The Archdiocese of Los Angeles parish staff handbook states that an employee may be disciplined, including suspended or terminated, for "behavior counter to the moral teachings and standards of the church."

The Catholic Diocese of San Bernardino could not be reached for comment.

"Do they fire teachers who get divorced? Or who treat their gay children with dignity and respect instead of shaming them?" Evan Wolfson, founder and president of Freedom to Marry, the campaign to win marriage nationwide, told HuffPost in commenting on the case.

"How sad to see an employer practicing discrimination so at odds with the teachings of the Golden Rule and the spirit of what the Pope himself went out of his way to say just a few days ago," Wolfson said.

Pope Francis made headlines last week by saying, "Who am I to judge a gay person of goodwill who seeks the Lord? You can't marginalize these people."

According to a recent Gallup poll, 60 percent of Catholics are in favor of "making same-sex marriages legal in all 50 states."

However, the law does not protect LGBT employees of religious institutions.

"Unfortunately for the students at the countless religious schools in our country, the legal thumb usually is on the discrimination side of the scales," Jennifer Pizer, senior counsel and director of the Lambda Legal Law and Policy Project, told HuffPost.

Federal legislation prohibits employment discrimination based on race, religion, sex, nation of origin, age and any disability -- it does not ban discrimination based on gender identify or sexual orientation. Thus, in 33 states that currently don't have state bans, people can be fired, denied a promotion or harassed, merely for being LGBT.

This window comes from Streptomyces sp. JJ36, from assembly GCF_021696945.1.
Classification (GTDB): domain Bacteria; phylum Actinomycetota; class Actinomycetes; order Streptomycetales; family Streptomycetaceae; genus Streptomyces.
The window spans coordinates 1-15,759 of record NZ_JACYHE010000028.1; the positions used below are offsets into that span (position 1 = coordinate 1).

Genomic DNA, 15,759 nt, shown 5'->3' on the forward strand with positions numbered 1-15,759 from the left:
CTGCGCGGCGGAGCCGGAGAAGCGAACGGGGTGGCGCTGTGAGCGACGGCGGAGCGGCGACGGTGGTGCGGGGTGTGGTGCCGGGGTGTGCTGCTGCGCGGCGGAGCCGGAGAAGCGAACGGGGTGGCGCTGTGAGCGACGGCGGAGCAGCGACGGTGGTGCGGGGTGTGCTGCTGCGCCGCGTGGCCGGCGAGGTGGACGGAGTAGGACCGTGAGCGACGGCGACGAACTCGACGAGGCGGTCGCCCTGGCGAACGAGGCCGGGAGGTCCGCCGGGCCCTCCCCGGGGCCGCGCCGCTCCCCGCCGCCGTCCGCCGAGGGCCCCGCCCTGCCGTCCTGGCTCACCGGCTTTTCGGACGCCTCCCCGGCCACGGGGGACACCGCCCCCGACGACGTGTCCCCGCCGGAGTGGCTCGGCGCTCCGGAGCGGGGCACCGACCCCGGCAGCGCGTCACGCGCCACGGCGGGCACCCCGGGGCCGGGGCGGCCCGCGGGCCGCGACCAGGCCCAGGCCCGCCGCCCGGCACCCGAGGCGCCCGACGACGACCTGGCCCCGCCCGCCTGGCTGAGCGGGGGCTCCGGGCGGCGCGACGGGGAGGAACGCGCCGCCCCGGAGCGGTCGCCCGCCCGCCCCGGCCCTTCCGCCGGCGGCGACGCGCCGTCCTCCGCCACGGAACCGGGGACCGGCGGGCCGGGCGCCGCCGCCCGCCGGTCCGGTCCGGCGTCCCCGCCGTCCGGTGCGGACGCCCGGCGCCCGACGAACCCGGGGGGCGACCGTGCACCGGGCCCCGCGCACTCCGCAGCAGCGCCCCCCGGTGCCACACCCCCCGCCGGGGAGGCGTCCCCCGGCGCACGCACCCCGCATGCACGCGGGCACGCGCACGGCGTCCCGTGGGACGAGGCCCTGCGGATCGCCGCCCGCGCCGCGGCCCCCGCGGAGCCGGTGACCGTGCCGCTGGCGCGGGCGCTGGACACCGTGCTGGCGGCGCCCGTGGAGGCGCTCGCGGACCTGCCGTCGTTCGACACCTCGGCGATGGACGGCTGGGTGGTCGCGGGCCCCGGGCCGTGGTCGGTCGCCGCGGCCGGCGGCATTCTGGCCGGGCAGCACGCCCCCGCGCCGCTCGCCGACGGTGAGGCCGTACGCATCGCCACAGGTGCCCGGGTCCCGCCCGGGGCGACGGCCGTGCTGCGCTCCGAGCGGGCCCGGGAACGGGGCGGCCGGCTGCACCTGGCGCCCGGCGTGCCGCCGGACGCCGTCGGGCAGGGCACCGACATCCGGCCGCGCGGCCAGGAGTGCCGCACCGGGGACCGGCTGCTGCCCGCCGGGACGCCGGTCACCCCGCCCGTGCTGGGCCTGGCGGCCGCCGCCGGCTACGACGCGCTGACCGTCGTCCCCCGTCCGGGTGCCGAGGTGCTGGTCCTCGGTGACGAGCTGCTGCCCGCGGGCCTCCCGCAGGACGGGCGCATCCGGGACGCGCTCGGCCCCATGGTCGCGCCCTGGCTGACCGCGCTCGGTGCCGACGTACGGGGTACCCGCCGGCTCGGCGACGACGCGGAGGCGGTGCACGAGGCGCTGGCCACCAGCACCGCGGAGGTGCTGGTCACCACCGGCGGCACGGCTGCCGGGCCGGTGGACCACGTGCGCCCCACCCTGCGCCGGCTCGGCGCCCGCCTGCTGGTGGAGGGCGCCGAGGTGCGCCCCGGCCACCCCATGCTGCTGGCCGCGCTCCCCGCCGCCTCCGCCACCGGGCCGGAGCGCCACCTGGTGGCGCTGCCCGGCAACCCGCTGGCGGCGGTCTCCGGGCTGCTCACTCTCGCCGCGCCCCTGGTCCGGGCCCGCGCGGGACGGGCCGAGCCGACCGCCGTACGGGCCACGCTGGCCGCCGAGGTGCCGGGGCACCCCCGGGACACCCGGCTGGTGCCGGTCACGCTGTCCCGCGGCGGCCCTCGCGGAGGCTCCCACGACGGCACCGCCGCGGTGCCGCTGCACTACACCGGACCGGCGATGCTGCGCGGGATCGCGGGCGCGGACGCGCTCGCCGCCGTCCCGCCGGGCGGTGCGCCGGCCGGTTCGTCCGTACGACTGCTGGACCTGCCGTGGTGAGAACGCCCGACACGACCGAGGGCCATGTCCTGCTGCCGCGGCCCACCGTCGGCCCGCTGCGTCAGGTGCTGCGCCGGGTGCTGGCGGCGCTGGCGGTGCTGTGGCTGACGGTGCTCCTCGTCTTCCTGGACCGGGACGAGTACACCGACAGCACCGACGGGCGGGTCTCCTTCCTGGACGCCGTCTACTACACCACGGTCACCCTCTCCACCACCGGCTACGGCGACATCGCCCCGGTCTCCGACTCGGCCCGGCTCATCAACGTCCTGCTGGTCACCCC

According to a poll from the Center for American Progress, nine out of 10 Americans mistakenly think that LGBT individuals are already protected from workplace discrimination under federal law.

Nineteen years after its introduction into the political arena, the Employment Non-Discrimination Act (ENDA) passed a Senate committee last month. ENDA would ban workplace discrimination based on gender identity and sexual orientation, but religious organizations are exempted.

LGBT activists think that religious exemption is too broad and should be narrowed to have the same parameters as Title VII, which prohibits discrimination based on race, sex, national origin and religion.

While litigation is a last resort, McGarrigle said that he believes his client has a case because "the law is changing here. No one expected the Supreme Court to overturn DOMA."

While sexual orientation in the workplace is not federally protected, California's Fair Employment and Housing Act prohibits discrimination in employment because of sexual orientation. FEHA does have an exemption for religious institutions, but McGarrigle thinks it does not apply because of the administration's knowledge of Bencomo's sexual orientation and partner for years, and his long-term employment and continued promotion at the school.

"This is a very unique circumstance," McGarrigle said. "Not like one that has ever been litigated before."

Lucy's alum Abigail O'Brien, 19, wrote on Facebook about joining the effort to support Bencomo:

I love St. Lucy's - I love SL for the faculty that knew when I was having a 'bad' day, the tradition(s) of a beautiful 'Our Father' prayer, the students that walked with me up and down those infamous stairs, and the community that is coming together on this page.

Mr.B should still be working there ... and that belief is what we are standing up for.

Proud, humbled, and overwhelmed with love -
We are sisters, and we are that change.